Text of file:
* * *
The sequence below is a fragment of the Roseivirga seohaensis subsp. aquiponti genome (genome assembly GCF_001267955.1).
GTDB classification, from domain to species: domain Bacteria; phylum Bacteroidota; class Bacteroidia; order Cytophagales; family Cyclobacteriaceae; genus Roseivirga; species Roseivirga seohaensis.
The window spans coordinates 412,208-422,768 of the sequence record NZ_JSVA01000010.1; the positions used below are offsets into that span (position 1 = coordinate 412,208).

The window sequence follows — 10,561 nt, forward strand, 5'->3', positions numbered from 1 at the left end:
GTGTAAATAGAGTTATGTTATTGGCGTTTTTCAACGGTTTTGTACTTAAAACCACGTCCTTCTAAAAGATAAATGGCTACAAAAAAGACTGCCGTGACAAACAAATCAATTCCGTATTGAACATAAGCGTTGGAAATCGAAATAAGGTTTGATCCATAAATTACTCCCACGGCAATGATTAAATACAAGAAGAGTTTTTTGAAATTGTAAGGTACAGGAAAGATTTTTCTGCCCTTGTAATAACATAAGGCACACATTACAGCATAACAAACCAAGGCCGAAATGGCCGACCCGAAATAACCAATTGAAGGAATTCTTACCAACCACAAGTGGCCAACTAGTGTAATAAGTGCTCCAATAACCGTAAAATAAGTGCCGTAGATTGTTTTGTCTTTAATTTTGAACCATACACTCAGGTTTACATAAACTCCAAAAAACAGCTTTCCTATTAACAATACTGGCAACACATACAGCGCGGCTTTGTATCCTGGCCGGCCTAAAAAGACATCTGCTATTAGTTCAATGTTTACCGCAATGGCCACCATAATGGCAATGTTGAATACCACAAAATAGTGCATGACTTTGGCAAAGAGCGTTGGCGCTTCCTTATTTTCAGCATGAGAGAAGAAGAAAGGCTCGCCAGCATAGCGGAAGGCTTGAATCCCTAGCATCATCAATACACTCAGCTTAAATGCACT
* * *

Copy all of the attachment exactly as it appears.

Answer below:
The sequence below is a fragment of the Roseivirga seohaensis subsp. aquiponti genome (genome assembly GCF_001267955.1).
GTDB classification, from domain to species: domain Bacteria; phylum Bacteroidota; class Bacteroidia; order Cytophagales; family Cyclobacteriaceae; genus Roseivirga; species Roseivirga seohaensis.
The window spans coordinates 412,208-422,768 of the sequence record NZ_JSVA01000010.1; the positions used below are offsets into that span (position 1 = coordinate 412,208).

The window sequence follows — 10,561 nt, forward strand, 5'->3', positions numbered from 1 at the left end:
GTGTAAATAGAGTTATGTTATTGGCGTTTTTCAACGGTTTTGTACTTAAAACCACGTCCTTCTAAAAGATAAATGGCTACAAAAAAGACTGCCGTGACAAACAAATCAATTCCGTATTGAACATAAGCGTTGGAAATCGAAATAAGGTTTGATCCATAAATTACTCCCACGGCAATGATTAAATACAAGAAGAGTTTTTTGAAATTGTAAGGTACAGGAAAGATTTTTCTGCCCTTGTAATAACATAAGGCACACATTACAGCATAACAAACCAAGGCCGAAATGGCCGACCCGAAATAACCAATTGAAGGAATTCTTACCAACCACAAGTGGCCAACTAGTGTAATAAGTGCTCCAATAACCGTAAAATAAGTGCCGTAGATTGTTTTGTCTTTAATTTTGAACCATACACTCAGGTTTACATAAACTCCAAAAAACAGCTTTCCTATTAACAATACTGGCAACACATACAGCGCGGCTTTGTATCCTGGCCGGCCTAAAAAGACATCTGCTATTAGTTCAATGTTTACCGCAATGGCCACCATAATGGCAATGTTGAATACCACAAAATAGTGCATGACTTTGGCAAAGAGCGTTGGCGCTTCCTTATTTTCAGCATGAGAGAAGAAGAAAGGCTCGCCAGCATAGCGGAAGGCTTGAATCCCTAGCATCATCAATACACTCAGCTTAAATGCACT